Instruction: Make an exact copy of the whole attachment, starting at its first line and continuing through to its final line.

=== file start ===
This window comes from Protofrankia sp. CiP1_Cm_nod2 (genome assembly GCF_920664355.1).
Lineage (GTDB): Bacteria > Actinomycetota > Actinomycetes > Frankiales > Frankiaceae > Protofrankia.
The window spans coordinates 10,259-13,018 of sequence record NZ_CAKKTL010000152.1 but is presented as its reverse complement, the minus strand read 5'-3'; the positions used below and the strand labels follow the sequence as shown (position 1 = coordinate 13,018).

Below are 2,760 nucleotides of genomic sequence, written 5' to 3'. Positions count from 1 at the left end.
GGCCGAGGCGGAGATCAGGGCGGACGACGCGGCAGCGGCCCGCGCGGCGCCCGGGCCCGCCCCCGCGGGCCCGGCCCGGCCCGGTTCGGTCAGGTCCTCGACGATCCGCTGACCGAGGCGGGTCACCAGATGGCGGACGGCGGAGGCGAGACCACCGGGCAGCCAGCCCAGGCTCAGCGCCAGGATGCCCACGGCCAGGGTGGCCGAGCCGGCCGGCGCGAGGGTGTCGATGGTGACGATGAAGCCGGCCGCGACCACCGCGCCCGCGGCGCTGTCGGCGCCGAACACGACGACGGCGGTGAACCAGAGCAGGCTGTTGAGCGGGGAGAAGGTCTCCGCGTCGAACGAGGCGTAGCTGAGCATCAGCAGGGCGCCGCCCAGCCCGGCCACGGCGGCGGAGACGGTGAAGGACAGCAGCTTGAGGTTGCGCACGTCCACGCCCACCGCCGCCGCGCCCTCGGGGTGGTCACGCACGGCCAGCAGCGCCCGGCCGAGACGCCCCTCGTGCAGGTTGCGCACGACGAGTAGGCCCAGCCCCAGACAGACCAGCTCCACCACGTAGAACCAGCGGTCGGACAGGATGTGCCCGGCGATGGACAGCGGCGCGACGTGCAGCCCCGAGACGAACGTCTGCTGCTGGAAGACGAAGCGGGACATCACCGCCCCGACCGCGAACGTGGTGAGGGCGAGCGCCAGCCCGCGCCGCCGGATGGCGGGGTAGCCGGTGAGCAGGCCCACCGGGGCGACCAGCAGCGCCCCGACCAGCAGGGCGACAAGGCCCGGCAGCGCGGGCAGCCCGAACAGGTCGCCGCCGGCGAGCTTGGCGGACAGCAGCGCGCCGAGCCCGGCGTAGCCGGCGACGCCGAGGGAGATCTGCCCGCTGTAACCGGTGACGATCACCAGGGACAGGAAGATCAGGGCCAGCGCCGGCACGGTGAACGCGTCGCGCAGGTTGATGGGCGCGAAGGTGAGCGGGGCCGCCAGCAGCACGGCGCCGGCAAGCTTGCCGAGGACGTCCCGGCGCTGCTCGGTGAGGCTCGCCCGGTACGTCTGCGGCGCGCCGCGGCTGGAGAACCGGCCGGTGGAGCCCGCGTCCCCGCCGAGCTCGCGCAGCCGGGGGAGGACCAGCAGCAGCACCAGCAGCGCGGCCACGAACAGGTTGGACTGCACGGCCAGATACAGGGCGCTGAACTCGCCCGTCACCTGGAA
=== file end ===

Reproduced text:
This window comes from Protofrankia sp. CiP1_Cm_nod2 (genome assembly GCF_920664355.1).
Lineage (GTDB): Bacteria > Actinomycetota > Actinomycetes > Frankiales > Frankiaceae > Protofrankia.
The window spans coordinates 10,259-13,018 of sequence record NZ_CAKKTL010000152.1 but is presented as its reverse complement, the minus strand read 5'-3'; the positions used below and the strand labels follow the sequence as shown (position 1 = coordinate 13,018).

Below are 2,760 nucleotides of genomic sequence, written 5' to 3'. Positions count from 1 at the left end.
GGCCGAGGCGGAGATCAGGGCGGACGACGCGGCAGCGGCCCGCGCGGCGCCCGGGCCCGCCCCCGCGGGCCCGGCCCGGCCCGGTTCGGTCAGGTCCTCGACGATCCGCTGACCGAGGCGGGTCACCAGATGGCGGACGGCGGAGGCGAGACCACCGGGCAGCCAGCCCAGGCTCAGCGCCAGGATGCCCACGGCCAGGGTGGCCGAGCCGGCCGGCGCGAGGGTGTCGATGGTGACGATGAAGCCGGCCGCGACCACCGCGCCCGCGGCGCTGTCGGCGCCGAACACGACGACGGCGGTGAACCAGAGCAGGCTGTTGAGCGGGGAGAAGGTCTCCGCGTCGAACGAGGCGTAGCTGAGCATCAGCAGGGCGCCGCCCAGCCCGGCCACGGCGGCGGAGACGGTGAAGGACAGCAGCTTGAGGTTGCGCACGTCCACGCCCACCGCCGCCGCGCCCTCGGGGTGGTCACGCACGGCCAGCAGCGCCCGGCCGAGACGCCCCTCGTGCAGGTTGCGCACGACGAGTAGGCCCAGCCCCAGACAGACCAGCTCCACCACGTAGAACCAGCGGTCGGACAGGATGTGCCCGGCGATGGACAGCGGCGCGACGTGCAGCCCCGAGACGAACGTCTGCTGCTGGAAGACGAAGCGGGACATCACCGCCCCGACCGCGAACGTGGTGAGGGCGAGCGCCAGCCCGCGCCGCCGGATGGCGGGGTAGCCGGTGAGCAGGCCCACCGGGGCGACCAGCAGCGCCCCGACCAGCAGGGCGACAAGGCCCGGCAGCGCGGGCAGCCCGAACAGGTCGCCGCCGGCGAGCTTGGCGGACAGCAGCGCGCCGAGCCCGGCGTAGCCGGCGACGCCGAGGGAGATCTGCCCGCTGTAACCGGTGACGATCACCAGGGACAGGAAGATCAGGGCCAGCGCCGGCACGGTGAACGCGTCGCGCAGGTTGATGGGCGCGAAGGTGAGCGGGGCCGCCAGCAGCACGGCGCCGGCAAGCTTGCCGAGGACGTCCCGGCGCTGCTCGGTGAGGCTCGCCCGGTACGTCTGCGGCGCGCCGCGGCTGGAGAACCGGCCGGTGGAGCCCGCGTCCCCGCCGAGCTCGCGCAGCCGGGGGAGGACCAGCAGCAGCACCAGCAGCGCGGCCACGAACAGGTTGGACTGCACGGCCAGATACAGGGCGCTGAACTCGCCCGTCACCTGGAA